Tim Egan, A MILE FROM ELLINGTON STATION. , $15 (32pp) ISBN 978-0-618-00393-8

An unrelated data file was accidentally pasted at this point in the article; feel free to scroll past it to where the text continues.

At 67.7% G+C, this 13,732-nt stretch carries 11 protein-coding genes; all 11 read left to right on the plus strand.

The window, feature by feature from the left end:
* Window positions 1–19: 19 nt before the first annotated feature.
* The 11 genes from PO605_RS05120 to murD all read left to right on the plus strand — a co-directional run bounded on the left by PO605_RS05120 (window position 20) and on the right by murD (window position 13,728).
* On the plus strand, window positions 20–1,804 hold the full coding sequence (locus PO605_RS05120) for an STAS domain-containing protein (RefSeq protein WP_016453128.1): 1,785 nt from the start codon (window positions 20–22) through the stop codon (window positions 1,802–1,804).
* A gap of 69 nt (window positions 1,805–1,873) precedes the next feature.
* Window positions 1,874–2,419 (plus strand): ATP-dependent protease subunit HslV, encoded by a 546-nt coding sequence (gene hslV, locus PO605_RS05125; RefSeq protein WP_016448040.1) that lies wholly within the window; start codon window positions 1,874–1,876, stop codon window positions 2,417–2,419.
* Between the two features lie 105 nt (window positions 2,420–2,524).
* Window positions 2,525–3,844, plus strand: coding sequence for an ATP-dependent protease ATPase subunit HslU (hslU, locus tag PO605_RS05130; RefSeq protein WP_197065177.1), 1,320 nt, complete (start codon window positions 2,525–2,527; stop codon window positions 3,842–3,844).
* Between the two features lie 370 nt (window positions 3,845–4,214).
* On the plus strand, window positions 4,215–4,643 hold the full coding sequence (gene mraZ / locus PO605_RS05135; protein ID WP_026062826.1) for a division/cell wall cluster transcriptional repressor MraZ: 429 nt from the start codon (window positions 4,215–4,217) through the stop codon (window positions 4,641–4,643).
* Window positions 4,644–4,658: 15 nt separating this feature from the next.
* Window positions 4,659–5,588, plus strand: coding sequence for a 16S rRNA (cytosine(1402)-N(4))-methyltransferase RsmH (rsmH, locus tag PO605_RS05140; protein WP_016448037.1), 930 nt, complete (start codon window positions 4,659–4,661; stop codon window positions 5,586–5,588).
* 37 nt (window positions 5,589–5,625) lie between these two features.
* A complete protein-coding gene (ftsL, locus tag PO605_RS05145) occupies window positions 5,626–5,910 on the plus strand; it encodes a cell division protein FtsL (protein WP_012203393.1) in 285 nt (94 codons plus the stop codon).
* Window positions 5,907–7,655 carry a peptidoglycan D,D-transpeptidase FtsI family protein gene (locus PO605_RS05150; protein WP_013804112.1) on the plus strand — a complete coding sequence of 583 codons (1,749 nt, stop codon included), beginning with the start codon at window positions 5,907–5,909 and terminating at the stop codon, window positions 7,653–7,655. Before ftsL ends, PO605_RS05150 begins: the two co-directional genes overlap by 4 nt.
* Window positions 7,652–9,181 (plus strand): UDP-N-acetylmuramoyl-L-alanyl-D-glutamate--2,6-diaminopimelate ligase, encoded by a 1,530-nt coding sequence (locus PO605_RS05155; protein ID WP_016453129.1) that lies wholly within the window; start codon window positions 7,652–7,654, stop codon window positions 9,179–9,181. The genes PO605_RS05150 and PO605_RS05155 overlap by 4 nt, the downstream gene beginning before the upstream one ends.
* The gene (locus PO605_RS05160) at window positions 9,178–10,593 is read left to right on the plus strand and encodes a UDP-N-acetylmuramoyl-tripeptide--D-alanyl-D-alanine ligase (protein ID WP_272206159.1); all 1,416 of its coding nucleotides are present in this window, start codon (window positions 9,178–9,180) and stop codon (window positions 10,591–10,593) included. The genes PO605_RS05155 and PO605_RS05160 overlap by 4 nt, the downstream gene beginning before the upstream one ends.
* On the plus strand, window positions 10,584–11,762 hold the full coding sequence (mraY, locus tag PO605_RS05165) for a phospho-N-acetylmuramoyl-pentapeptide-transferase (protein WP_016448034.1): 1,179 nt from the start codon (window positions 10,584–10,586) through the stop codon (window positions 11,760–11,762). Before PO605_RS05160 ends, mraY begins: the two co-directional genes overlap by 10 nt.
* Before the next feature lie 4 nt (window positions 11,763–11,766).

Egan specializes in quirky towns and dignified, faintly distrustful animal characters. His latest wry tale begins in Ellington Lodge, a general store with golden-brown woodwork, quaint posters advertising fresh produce and bountiful countertops stocked with jars. Ellington Lodge's proprietor, a bear named Preston, is enjoying a yearlong winning streak at checkers. He hunches over a checkerboard, observed by a leisurely pig, elk and cow—all neatly dressed in the hats and jackets of country gentlemen. "As Preston beat[s] Eleanor Dorsey in game nine hundred and fifty-six," a stranger enters the shop and offers to do some chores that Preston has neglected. The talented newcomer, a squat brown dog wearing a gray top hat, burgundy-red duster and powder-blue cape, whips up breakfast and teaches everyone how to say "hello" in 10 different languages. He also trounces the bear at his game, thus disrupting Preston's routine and provoking the insular townsfolk. Egan's matter-of-fact narration unwinds at an unhurried pace, and his deliberate lines and mellow watercolor palette likewise suggest stasis. It's no wonder the eccentric visitor (who rides a unicycle and carries a walking stick with a certain hauteur ) first poses a threat, then turns out to be "just a small dog with an attitude." This understated tale, with its aura of mystery and its subtle mockery of prejudices, recalls past Egan successes such as Metropolitan Cow and Chestnut Cove. Ages 4-8. (Mar.)